RIVERTON — Students will soon be able to start learning the Arapaho language at Riverton High School in an effort to teach students a language that fewer and fewer can speak fluently.
The school will offer two classes — one in the fall and one in the spring — in the Arapaho language after years of discussions, Riverton High School principal John Griffith said.
The decision also comes as the number of fluent speakers of the language declines and tribal leaders and educators work to revitalize it.
Griffith said the school was able to start offering the classes after finding a qualified instructor fluent in Arapaho who was willing to only teach part-time.
“We’ve wanted to do it for a while. We just got lucky,” Griffith said. “We want to do our part in preserving and celebrating the language and culture.”
Of the more than 10,000 enrolled in the Northern Arapaho Tribe, fewer than 50 percent are fluent speakers of the language, estimated Celeste Spoonhunter, a cultural resource specialist for Fremont County School District 25 and member of the Northern Arapaho Tribe.
“We’re losing our languages,” she said. “If we can know our cultural ways and traditions as native people, that helps us in all realms.”
Most of the school’s Native American students — who make up about 18 percent of the high school’s 725 students — are citizens of the Northern Arapaho Tribe, Griffith said.
For those students, knowing the Arapaho language could lead to better self-esteem and self-identity, which could lead to improved engagement and motivation in school, Spoonhunter said. It also helps non-Native American students “understand who we are,” she said.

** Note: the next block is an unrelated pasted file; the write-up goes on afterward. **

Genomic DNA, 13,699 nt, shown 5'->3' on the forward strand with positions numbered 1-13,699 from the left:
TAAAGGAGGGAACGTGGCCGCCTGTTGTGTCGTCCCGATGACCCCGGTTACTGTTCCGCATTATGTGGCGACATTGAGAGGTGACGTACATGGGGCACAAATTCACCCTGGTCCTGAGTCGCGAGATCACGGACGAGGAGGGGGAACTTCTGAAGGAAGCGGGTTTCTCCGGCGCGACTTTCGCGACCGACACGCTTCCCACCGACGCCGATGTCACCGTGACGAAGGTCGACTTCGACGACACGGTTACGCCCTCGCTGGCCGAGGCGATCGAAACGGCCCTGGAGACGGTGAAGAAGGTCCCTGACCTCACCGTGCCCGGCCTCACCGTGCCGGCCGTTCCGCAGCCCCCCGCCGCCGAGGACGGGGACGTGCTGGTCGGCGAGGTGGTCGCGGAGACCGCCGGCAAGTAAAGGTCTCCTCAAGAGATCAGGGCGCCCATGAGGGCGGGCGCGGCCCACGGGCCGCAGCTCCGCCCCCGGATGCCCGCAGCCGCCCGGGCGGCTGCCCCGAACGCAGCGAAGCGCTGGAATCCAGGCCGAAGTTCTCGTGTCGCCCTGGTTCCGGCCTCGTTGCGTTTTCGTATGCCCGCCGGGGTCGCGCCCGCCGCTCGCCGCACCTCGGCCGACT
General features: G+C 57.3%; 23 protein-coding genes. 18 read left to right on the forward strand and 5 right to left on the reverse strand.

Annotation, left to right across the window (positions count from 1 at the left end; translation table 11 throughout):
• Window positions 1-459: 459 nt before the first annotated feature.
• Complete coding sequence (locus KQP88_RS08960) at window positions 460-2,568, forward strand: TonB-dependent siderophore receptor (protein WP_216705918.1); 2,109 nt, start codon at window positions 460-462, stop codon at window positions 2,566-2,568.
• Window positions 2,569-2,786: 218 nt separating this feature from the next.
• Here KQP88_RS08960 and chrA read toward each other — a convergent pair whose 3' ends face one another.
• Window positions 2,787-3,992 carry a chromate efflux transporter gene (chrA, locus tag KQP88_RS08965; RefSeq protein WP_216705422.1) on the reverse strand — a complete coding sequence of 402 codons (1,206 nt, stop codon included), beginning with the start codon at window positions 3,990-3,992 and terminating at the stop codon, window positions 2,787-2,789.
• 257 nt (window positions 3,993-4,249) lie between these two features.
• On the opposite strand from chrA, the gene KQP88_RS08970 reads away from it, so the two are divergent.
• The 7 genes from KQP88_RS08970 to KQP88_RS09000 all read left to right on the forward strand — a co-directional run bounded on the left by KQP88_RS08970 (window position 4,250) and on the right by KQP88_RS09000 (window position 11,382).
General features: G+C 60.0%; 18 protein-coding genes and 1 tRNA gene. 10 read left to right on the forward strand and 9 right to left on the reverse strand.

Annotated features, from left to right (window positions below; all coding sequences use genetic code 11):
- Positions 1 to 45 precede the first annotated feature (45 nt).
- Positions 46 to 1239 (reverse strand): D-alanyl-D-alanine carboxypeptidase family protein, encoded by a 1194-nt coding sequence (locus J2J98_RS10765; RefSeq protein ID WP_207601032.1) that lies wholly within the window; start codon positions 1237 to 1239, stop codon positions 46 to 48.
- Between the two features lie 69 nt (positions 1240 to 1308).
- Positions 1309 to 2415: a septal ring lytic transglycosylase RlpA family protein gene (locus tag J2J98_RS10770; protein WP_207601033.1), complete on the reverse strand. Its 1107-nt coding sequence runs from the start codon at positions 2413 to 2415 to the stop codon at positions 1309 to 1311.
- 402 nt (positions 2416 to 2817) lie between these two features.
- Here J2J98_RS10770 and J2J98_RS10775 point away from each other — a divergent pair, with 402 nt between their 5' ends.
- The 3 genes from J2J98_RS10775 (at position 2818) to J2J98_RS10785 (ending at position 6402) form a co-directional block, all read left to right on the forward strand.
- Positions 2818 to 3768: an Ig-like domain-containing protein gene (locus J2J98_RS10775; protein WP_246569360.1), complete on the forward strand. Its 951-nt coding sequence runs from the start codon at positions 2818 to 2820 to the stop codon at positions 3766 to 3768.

The classes will be available to all of the school’s students.
In the fall, students will learn the basics of the language before moving to more advanced topics in the spring, Griffith said.
He said he’d also like to incorporate lessons from elders about Arapaho culture and the meaning of the language.
Lorraine Goggles, a current school paraprofessional who is proficient in Arapaho, agreed to take the job, Griffith said.
“(Goggles) has that passion and that background,” Spoonhunter said. “We’re so fortunate to have her in our district.”
Eventually, Griffith said the offerings could grow to include more advanced courses.
The courses will meet language requirements to graduate and will likely meet Wyoming Department of Education’s Hathaway Scholarship requirements, he said.
Spoonhunter said she’d like to eventually see the district employ a full-time Aprapaho teacher and have classes expand to pre-K students. She said she’s proud to see the district offer the classes after years of pushing for them with parents of Native American students.